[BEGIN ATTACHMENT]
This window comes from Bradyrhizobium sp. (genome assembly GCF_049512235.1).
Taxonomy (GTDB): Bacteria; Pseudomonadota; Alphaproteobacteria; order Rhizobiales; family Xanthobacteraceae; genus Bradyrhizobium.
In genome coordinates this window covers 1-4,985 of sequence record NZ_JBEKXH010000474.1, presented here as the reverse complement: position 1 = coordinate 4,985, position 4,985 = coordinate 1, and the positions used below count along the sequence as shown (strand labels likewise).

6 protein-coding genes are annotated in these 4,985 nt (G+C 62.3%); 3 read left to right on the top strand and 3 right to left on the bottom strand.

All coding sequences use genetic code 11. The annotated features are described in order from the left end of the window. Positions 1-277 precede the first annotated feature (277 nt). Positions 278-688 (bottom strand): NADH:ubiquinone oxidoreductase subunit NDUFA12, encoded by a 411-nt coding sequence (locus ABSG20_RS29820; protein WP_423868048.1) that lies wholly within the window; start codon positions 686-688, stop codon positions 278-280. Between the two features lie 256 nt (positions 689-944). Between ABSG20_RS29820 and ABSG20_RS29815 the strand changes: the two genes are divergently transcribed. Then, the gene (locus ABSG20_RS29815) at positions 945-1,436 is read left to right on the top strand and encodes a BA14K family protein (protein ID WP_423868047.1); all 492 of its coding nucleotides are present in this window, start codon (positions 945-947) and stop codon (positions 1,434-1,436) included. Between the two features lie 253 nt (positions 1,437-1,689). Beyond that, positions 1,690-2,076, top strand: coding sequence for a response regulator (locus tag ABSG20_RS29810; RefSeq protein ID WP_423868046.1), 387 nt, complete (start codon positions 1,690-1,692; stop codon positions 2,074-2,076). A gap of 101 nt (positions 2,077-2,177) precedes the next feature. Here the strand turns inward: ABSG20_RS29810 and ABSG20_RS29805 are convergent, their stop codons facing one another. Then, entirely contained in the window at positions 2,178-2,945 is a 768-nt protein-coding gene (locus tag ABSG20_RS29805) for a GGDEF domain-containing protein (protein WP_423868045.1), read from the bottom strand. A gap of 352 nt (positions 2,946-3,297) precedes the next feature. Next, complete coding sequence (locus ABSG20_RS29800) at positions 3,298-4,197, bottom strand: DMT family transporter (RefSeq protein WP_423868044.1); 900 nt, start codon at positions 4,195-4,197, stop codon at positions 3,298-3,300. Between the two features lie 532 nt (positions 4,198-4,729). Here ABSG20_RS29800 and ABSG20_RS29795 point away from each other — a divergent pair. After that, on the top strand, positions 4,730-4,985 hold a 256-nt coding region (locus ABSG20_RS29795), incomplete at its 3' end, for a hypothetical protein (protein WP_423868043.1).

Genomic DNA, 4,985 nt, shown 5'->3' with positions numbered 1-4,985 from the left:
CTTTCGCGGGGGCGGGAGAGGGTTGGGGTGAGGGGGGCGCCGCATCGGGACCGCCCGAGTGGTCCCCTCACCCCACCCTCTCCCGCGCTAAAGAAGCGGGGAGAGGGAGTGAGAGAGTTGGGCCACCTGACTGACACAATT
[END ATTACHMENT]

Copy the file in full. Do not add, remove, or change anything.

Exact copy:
This window comes from Bradyrhizobium sp. (genome assembly GCF_049512235.1).
Taxonomy (GTDB): Bacteria; Pseudomonadota; Alphaproteobacteria; order Rhizobiales; family Xanthobacteraceae; genus Bradyrhizobium.
In genome coordinates this window covers 1-4,985 of sequence record NZ_JBEKXH010000474.1, presented here as the reverse complement: position 1 = coordinate 4,985, position 4,985 = coordinate 1, and the positions used below count along the sequence as shown (strand labels likewise).

6 protein-coding genes are annotated in these 4,985 nt (G+C 62.3%); 3 read left to right on the top strand and 3 right to left on the bottom strand.

All coding sequences use genetic code 11. The annotated features are described in order from the left end of the window. Positions 1-277 precede the first annotated feature (277 nt). Positions 278-688 (bottom strand): NADH:ubiquinone oxidoreductase subunit NDUFA12, encoded by a 411-nt coding sequence (locus ABSG20_RS29820; protein WP_423868048.1) that lies wholly within the window; start codon positions 686-688, stop codon positions 278-280. Between the two features lie 256 nt (positions 689-944). Between ABSG20_RS29820 and ABSG20_RS29815 the strand changes: the two genes are divergently transcribed. Then, the gene (locus ABSG20_RS29815) at positions 945-1,436 is read left to right on the top strand and encodes a BA14K family protein (protein ID WP_423868047.1); all 492 of its coding nucleotides are present in this window, start codon (positions 945-947) and stop codon (positions 1,434-1,436) included. Between the two features lie 253 nt (positions 1,437-1,689). Beyond that, positions 1,690-2,076, top strand: coding sequence for a response regulator (locus tag ABSG20_RS29810; RefSeq protein ID WP_423868046.1), 387 nt, complete (start codon positions 1,690-1,692; stop codon positions 2,074-2,076). A gap of 101 nt (positions 2,077-2,177) precedes the next feature. Here the strand turns inward: ABSG20_RS29810 and ABSG20_RS29805 are convergent, their stop codons facing one another. Then, entirely contained in the window at positions 2,178-2,945 is a 768-nt protein-coding gene (locus tag ABSG20_RS29805) for a GGDEF domain-containing protein (protein WP_423868045.1), read from the bottom strand. A gap of 352 nt (positions 2,946-3,297) precedes the next feature. Next, complete coding sequence (locus ABSG20_RS29800) at positions 3,298-4,197, bottom strand: DMT family transporter (RefSeq protein WP_423868044.1); 900 nt, start codon at positions 4,195-4,197, stop codon at positions 3,298-3,300. Between the two features lie 532 nt (positions 4,198-4,729). Here ABSG20_RS29800 and ABSG20_RS29795 point away from each other — a divergent pair. After that, on the top strand, positions 4,730-4,985 hold a 256-nt coding region (locus ABSG20_RS29795), incomplete at its 3' end, for a hypothetical protein (protein WP_423868043.1).

Genomic DNA, 4,985 nt, shown 5'->3' with positions numbered 1-4,985 from the left:
CTTTCGCGGGGGCGGGAGAGGGTTGGGGTGAGGGGGGCGCCGCATCGGGACCGCCCGAGTGGTCCCCTCACCCCACCCTCTCCCGCGCTAAAGAAGCGGGGAGAGGGAGTGAGAGAGTTGGGCCACCTGACTGACACAATT